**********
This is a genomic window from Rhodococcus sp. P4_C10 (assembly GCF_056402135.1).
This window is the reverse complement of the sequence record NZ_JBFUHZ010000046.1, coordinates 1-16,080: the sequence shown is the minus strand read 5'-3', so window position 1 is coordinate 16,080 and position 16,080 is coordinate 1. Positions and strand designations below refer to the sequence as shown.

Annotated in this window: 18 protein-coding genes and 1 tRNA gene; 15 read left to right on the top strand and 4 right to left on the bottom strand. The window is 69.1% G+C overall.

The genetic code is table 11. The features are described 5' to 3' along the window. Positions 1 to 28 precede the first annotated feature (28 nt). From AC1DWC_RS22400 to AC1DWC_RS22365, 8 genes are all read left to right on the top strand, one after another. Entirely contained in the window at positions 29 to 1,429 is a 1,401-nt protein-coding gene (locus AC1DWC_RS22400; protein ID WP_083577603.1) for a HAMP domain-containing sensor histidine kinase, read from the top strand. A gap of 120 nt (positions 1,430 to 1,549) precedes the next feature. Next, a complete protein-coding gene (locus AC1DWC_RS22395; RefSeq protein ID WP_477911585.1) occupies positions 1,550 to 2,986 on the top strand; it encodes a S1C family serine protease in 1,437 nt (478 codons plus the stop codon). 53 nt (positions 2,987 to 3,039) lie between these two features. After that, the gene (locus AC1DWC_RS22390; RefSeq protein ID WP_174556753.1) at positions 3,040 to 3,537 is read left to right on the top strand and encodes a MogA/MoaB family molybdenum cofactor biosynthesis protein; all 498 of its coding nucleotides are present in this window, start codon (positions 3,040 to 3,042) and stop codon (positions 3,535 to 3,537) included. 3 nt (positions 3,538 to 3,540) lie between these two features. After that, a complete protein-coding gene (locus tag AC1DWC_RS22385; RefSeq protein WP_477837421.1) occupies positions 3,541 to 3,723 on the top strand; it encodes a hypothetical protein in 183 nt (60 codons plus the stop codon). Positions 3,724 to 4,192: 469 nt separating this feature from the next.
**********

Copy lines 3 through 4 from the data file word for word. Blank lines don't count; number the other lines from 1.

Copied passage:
Annotated in this window: 18 protein-coding genes and 1 tRNA gene; 15 read left to right on the top strand and 4 right to left on the bottom strand. The window is 69.1% G+C overall.

The genetic code is table 11. The features are described 5' to 3' along the window. Positions 1 to 28 precede the first annotated feature (28 nt). From AC1DWC_RS22400 to AC1DWC_RS22365, 8 genes are all read left to right on the top strand, one after another. Entirely contained in the window at positions 29 to 1,429 is a 1,401-nt protein-coding gene (locus AC1DWC_RS22400; protein ID WP_083577603.1) for a HAMP domain-containing sensor histidine kinase, read from the top strand. A gap of 120 nt (positions 1,430 to 1,549) precedes the next feature. Next, a complete protein-coding gene (locus AC1DWC_RS22395; RefSeq protein ID WP_477911585.1) occupies positions 1,550 to 2,986 on the top strand; it encodes a S1C family serine protease in 1,437 nt (478 codons plus the stop codon). 53 nt (positions 2,987 to 3,039) lie between these two features. After that, the gene (locus AC1DWC_RS22390; RefSeq protein ID WP_174556753.1) at positions 3,040 to 3,537 is read left to right on the top strand and encodes a MogA/MoaB family molybdenum cofactor biosynthesis protein; all 498 of its coding nucleotides are present in this window, start codon (positions 3,040 to 3,042) and stop codon (positions 3,535 to 3,537) included. 3 nt (positions 3,538 to 3,540) lie between these two features. After that, a complete protein-coding gene (locus tag AC1DWC_RS22385; RefSeq protein WP_477837421.1) occupies positions 3,541 to 3,723 on the top strand; it encodes a hypothetical protein in 183 nt (60 codons plus the stop codon). Positions 3,724 to 4,192: 469 nt separating this feature from the next.